I agree it's not to do with the clothes it's how she feels about herself. She might also be not that interested in fashion. Not everyone is.

WhoTheFuckIsSimon Mon 28-Mar-16 23:48:48

Primark?

15yo dd came home with some nice dresses from there the other week.

WhoTheFuckIsSimon Mon 28-Mar-16 23:49:47

And some vloggers do good up to date haul YouTube videos which may be worth a watch.

MentalLentil Mon 28-Mar-16 23:53:11

Can you try out a personal shopper service? I was about the same size and shape as your DD growing up, and I had an awful time with clothes. I never looked good in anything, because it's not actually easy to dress an hourglass shape, especially in casual clothes. I still hate shopping even now, and I end up getting a free personal shopper in a department store to do all the work for me. I'm always happy with the things I choose to buy after the session, because the expert shows me how to combine everything into a complete 'look'.

OrangeSquashTallGlass Tue 29-Mar-16 00:06:13

I used to look through the catalogues as a teenager. La Redoute in particular I think. Is that an option?

Helenluvsrob Tue 29-Mar-16 00:22:10

Mn cliche I know but what ever her bra size she will look better in a bra that fits. And she'll be happier about clothes then. That doesn't mean " here come the girls" cleavage or anything. It might mean a properly supportive moulded cup smooth outline t shirt bra in plain white / nude.

Youngest is tiny but has been bravissimo sized since 11. She is hourglass shaped and lives in swing vest tops from primark and sainsburys Jeggings at the weekend - or H&m dresses. The key is not to get hung up on sizes - she wears anything from an 8 to a 12!

houseeveryweekend Tue 29-Mar-16 00:48:15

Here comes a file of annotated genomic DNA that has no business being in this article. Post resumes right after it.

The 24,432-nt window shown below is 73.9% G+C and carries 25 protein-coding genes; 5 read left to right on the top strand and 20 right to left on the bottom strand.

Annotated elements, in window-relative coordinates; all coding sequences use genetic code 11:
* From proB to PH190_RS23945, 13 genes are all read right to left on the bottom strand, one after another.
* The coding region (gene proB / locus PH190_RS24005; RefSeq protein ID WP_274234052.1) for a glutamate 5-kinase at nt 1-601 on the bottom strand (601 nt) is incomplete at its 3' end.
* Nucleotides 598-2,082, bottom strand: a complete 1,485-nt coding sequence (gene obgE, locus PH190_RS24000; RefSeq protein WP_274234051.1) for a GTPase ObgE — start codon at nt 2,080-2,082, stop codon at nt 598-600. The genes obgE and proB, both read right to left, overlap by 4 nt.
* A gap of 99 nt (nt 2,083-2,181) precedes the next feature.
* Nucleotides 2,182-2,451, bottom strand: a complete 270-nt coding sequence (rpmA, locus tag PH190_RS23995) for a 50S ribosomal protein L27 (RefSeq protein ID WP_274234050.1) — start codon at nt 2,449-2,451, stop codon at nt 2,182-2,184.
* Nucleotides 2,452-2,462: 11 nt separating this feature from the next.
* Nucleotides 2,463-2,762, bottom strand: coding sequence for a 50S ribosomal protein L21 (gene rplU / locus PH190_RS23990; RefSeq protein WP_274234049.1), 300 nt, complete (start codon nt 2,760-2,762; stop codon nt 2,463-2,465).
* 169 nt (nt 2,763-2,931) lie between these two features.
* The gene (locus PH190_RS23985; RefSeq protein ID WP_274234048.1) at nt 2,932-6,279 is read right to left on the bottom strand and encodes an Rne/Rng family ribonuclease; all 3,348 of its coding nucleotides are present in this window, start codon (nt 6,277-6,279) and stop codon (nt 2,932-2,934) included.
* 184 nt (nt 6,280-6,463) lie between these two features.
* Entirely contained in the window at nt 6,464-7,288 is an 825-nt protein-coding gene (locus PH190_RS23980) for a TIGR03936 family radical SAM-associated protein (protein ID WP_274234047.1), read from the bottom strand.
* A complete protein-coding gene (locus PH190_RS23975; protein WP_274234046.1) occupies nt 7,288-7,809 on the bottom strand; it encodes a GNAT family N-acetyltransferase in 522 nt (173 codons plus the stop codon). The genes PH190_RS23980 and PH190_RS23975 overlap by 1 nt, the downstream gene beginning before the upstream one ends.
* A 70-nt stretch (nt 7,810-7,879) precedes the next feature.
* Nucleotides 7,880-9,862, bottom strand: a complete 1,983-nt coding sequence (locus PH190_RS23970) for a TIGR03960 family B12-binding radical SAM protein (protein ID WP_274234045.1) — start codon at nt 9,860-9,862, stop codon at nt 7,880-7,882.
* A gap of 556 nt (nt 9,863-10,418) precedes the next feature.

I remember how awful shopping was when I was a teenager! Ur just basically surrounded by loads of pics of models and then have to stare at yourself red faced and sweaty in a succession of mirrors trying on ill fitting clothes! Not good for anyone with low confidence...and you feel under pressure to be enjoying it and know what you want!
Maybe she needs to go completely on her own or with a close friend and not you or her family? I think its something that you have to grow into yourself and you need time and space to do it.
As for shop ideas... Urban Outfitters has some interesting stuff? Theres a shop called Joy round here that I think is a chain that has some really good stuff. Also for online theres always ASOS. Cath Kidston is great for hour glass figures..? I used to shop at Miss Selfridge at that age but i dont know if thats cool any more haha! xx

GuinefortGrey Tue 29-Mar-16 01:05:46

Following this thread closely as I have a 13 year old daughter with clothing "issues". Mine has no interest in clothes (from a fashion point of view) but has very strict rules about what is "comfy" - she likes the feel of polo shirts but will only wear them buttoned right up at the neck hmm. She will not wear dresses, skirts, jeans or tailored style trousers. Lives in jodhpurs or tracksuit bottoms & the buttoned up polo shirts!! We have been shopping together - she chooses some nice things (with encouragement!) and then they sit in her wardrobe unworn until they are outgrown!